2. 2. f. What is the significance of the results of this experiment with respect to motivating operations? ANSWER: The results of this experiment illustrate the motivating operation’s effect on learning. Because the rats’ lever press had never been reinforced before the independent variable (the level of deprivation) was implemented, we can be confident that increasing the period of deprivation (or to state it in behavior analytic terms, “increasing the motivating operation”) can increase the amount of learning obtained during a single exposure to the relevant contingency. 15. Explain the experiment that illustrates the MO’s effect on performance. a. How were the two groups of rats divided? ANSWER: On Tuesday, one group was 24-hour water deprived, and the other was 6-hour water deprived. b. Describe the procedure used in the experiment. ANSWER: On Monday, the two groups of rats were both water deprived for 24 hours, and the rats’ lever press behavior was reinforced only once. Then the session was terminated. On Tuesday, the groups of rats were water deprived for 24 hours and 6 hours respectively, and the rats’ lever press was again reinforced only once while the latency of their response was measured. c. Why was only one lever press used? ANSWER: Only one lever press was used in order to eliminate any confounding variables such as extra learning opportunities and/or extinction. d. What were the independent and dependent variables? ANSWER: The independent variable was the amount of time that the rats were water deprived on TUESDAY. The dependent variable was the latency of their response on TUESDAY. e. What were the results of the experiment? ANSWER: On Tuesday, the rats that were water deprived for 24 hours that day demonstrated a shorter latency for their lever press that did those rats that were water-deprived for 6 hours. f. What is the significance of the results of this experiment with respect to motivating operations? ANSWER: The results of this experiment illustrate the motivating operation’s effect on performance. Because the level of deprivation was modified after the rats had been exposed to the contingency surrounding the lever press, we can be confident that increasing the level of deprivation (or to state it in behavior analytic terms, “increasing that motivating operation”) at the time of performance will increase the quality of that performance.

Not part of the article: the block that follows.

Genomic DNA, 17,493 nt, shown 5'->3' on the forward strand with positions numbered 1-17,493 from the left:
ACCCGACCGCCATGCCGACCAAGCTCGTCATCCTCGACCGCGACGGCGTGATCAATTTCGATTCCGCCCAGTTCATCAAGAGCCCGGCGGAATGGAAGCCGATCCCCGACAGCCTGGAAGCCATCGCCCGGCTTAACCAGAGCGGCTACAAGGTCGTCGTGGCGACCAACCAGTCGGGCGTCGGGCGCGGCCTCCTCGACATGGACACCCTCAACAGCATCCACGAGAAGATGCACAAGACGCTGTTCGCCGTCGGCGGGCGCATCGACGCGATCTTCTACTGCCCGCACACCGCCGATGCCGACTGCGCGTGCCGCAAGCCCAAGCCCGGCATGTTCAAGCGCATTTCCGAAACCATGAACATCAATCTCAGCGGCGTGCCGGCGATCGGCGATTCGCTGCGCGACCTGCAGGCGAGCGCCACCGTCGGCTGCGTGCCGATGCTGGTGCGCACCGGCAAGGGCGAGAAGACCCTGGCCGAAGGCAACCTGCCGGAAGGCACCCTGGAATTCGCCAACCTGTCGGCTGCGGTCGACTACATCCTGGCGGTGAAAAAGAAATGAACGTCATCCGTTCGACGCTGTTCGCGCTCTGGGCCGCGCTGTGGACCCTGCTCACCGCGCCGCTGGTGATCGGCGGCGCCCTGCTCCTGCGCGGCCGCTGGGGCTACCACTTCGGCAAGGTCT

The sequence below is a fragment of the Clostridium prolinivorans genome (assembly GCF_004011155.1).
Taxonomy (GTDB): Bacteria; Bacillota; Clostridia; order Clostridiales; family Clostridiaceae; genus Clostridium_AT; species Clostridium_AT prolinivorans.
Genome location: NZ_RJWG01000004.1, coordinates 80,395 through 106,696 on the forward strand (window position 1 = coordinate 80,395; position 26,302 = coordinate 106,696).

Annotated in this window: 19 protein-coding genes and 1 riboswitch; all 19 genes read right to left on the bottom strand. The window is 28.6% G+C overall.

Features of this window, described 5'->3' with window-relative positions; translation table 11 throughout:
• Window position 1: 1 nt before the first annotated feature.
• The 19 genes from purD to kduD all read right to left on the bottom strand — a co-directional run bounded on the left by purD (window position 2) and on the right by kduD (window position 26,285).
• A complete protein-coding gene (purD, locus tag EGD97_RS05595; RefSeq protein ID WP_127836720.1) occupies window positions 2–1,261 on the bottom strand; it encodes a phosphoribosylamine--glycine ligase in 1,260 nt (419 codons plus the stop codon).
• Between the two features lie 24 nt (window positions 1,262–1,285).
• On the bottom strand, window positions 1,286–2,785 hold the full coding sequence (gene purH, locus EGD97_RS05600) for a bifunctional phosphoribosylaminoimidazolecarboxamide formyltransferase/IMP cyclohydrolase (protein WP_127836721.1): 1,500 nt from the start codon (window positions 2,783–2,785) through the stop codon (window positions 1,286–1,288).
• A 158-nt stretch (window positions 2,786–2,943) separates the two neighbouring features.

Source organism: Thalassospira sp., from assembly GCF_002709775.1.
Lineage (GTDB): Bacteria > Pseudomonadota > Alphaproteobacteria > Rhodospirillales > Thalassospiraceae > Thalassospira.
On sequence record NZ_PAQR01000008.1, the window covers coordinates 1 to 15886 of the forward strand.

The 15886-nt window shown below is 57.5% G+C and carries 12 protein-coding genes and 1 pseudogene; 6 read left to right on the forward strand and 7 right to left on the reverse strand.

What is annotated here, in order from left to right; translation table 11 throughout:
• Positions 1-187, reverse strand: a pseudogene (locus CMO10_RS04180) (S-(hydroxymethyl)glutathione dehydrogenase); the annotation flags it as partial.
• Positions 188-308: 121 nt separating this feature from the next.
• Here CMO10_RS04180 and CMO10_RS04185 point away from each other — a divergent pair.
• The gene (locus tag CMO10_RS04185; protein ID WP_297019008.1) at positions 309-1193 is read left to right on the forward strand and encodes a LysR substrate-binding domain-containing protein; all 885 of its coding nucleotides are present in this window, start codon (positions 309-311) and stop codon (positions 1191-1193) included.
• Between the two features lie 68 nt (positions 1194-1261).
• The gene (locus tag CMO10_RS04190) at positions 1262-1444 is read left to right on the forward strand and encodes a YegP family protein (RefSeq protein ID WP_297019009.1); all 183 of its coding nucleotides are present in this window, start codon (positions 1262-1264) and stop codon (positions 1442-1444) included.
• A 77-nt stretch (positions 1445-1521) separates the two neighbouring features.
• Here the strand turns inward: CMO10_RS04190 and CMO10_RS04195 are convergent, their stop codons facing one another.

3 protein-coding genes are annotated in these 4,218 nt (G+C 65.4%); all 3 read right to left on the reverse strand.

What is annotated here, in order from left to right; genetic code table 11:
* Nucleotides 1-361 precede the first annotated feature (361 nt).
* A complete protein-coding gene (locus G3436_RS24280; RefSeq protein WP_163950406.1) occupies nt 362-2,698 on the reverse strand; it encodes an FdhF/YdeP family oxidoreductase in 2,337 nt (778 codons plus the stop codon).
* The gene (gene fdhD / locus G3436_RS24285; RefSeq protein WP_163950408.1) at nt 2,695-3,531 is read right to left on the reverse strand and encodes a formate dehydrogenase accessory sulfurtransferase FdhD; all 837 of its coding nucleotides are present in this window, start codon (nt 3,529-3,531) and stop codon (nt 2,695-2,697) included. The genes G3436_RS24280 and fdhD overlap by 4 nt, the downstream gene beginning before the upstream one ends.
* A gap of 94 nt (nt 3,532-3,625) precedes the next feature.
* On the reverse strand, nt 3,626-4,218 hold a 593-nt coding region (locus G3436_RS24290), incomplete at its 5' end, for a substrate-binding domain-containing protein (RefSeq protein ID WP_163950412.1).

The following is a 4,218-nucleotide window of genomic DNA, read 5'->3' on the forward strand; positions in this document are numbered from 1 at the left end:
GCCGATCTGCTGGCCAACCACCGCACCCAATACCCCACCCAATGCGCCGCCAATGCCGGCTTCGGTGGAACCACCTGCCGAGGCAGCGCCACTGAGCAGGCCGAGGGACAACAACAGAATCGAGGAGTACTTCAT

3. 3. Now, read the section of the added material that discusses the differences between the terminology used for MO’s in PB and the terminology used in Michael (1982). Then return to answer these questions. 16. PB’s vs. Michael’s (1982) terminology for MO’s a. What does Michael (1982) say is the MO’s effects on learning? ANSWER: Michael (1982) states that motivating operations serve to increase the reinforcing effectiveness of a stimulus, event, or condition. By doing so, the stimulus’s value as a reinforcer increases to where it can more effectively act as a reinforcer to increase the occurrence of behavior, thus learning increases. b. What does Michael (1982) say is the MO’s effects on performance? ANSWER: Michael (1982) states that motivating operations serve to increase the frequency of the type of behavior consequated by a stimulus, event, or condition. So, for behavior that has been previously reinforced with a specific reinforcer, an MO acting on that reinforcer will affect the performance of the behavior that the specific reinforcer had previously reinforced.

×